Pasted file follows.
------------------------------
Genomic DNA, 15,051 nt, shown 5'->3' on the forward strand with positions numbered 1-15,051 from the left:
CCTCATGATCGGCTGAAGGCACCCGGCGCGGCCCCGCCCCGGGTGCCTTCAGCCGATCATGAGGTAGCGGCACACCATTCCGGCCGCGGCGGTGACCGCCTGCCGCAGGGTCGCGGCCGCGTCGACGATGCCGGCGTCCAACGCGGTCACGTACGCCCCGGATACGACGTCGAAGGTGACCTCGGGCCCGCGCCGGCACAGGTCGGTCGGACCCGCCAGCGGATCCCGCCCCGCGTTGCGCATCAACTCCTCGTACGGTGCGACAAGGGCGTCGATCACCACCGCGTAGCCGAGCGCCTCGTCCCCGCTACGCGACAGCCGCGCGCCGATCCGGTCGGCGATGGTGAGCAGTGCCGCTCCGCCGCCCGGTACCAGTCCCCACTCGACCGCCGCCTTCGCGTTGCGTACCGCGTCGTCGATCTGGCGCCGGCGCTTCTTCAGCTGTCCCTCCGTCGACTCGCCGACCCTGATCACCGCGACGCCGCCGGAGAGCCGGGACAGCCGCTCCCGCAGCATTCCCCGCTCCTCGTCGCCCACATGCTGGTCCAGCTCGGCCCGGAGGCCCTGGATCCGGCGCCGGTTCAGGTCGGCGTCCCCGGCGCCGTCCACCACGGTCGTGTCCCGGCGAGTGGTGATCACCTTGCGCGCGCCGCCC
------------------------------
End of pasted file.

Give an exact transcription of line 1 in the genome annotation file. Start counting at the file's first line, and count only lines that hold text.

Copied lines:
Genomic DNA, 15,051 nt, shown 5'->3' on the forward strand with positions numbered 1-15,051 from the left: